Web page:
>> Tuesday, October 1, 2013
Meals are more important the we give them credit for.
You see, it's around this time in a crisis, however big or small, when I take a step back and look at how I'm treating myself . . . and usually feel quite horrified. Since Ada's MRI a few weeks ago and her subsequent diagnosis + surgery schedule, I've gone through periods of feeling fine alternating with near-panic attacks. Eating absolutely nothing (I lost 7 pounds) and eating absolutely everything (and gained it all back like THAT). I've taken entire weeks off from exercise due to emotional paralysis. Then I've gotten back on track.
The transition between these two extremes has been sort of like when that other kid you're riding along with on the seesaw just jumps off. BAM!
It's the all too common all-or-nothing approach. My body and mind don't know what they want or need. It's just one of those situations where I'm stumped. And with every twist and turn, there are fewer and fewer answers or certainties. Life doesn't often make sense, it's sometimes cruel and utterly confusing -- but, and what's been hard for me to believe, it's in our best interest to wade through the insanity and gather our best forces to power through.
I write a lot about movement. Not just running or swimming or other exercise -- you know, the physical manifestation of the word. Lately, when I make a motion forward or backward, I mean it with my heart and soul. So, I am trying my best to make progress -- motion -- and meet Ada's needs.
Thing is: I need to pay attention to my own in the process.
I need to take better care of myself if I'm going to care for Ada when she's at her most fragile these next few months. I started today with a healthy breakfast of roasted sweet potatoes + avocado chunks topped with a fried egg. Much better for me than downing three glazed doughnuts or skipping all together, I'll tell you. My parents have generously dropped by for a little over an hour each day to make sure Stephen and I can get in our therapy sessions (running) while still having time to cross off all those last minute to-dos.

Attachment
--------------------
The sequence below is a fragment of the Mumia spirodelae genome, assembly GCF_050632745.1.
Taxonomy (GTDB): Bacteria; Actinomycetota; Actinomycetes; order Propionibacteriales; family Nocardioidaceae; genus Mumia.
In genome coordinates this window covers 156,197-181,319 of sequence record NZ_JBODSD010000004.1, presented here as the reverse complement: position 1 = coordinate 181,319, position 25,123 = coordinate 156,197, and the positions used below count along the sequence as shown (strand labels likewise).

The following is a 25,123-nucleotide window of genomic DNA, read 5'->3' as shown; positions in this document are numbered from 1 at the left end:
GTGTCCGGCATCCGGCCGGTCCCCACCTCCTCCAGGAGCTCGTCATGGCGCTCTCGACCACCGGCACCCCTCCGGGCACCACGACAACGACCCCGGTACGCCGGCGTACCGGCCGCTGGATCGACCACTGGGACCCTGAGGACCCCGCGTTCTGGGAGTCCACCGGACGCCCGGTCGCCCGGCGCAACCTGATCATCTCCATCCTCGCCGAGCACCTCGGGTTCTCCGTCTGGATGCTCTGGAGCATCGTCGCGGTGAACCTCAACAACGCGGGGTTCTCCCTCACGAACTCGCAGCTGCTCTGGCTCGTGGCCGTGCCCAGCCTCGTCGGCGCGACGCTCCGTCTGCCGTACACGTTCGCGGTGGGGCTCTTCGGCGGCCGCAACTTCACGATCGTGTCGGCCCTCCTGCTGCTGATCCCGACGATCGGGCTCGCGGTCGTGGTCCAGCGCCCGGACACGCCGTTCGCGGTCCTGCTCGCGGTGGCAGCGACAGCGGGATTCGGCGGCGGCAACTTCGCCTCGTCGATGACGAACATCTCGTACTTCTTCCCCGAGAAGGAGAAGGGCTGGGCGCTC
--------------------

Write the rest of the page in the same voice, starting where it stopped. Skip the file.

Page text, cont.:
Thanks to them, I ran 26.2 miles last week, 10 of which were on Sunday -- and I think that's a good start toward keeping some normalcy. We had planned to run (or skip) the Wineglass Half Marathon this coming weekend, and now we've officially accepted we'll finish DNS. It's too much to load the weekend before surgery. Still, I'm committed to seeing the fruits of my training and will be completing a 13.1 mile "sanity run" by myself on Sunday.
* * * * * *
It's the little things that can turn a situation from bad to worse or, alternatively, to better. If it means going to bed a half hour early or jogging a couple slow miles or accepting all that help that our amazing friends, family, and neighbors have offered us -- all the better. It's surprisingly difficult to resist isolation and stagnation when things get rough. It feels much better in the immediate to just retreat, fade away.
The challenge is giving in to the situation and somehow finding peace and a path to move forward. But I'm learning that most everything in life is a challenge and it's how we design our plan of attack that matters most.
Something positive: This very afternoon next week, surgery will be over + Ada will be on her way to recovery.
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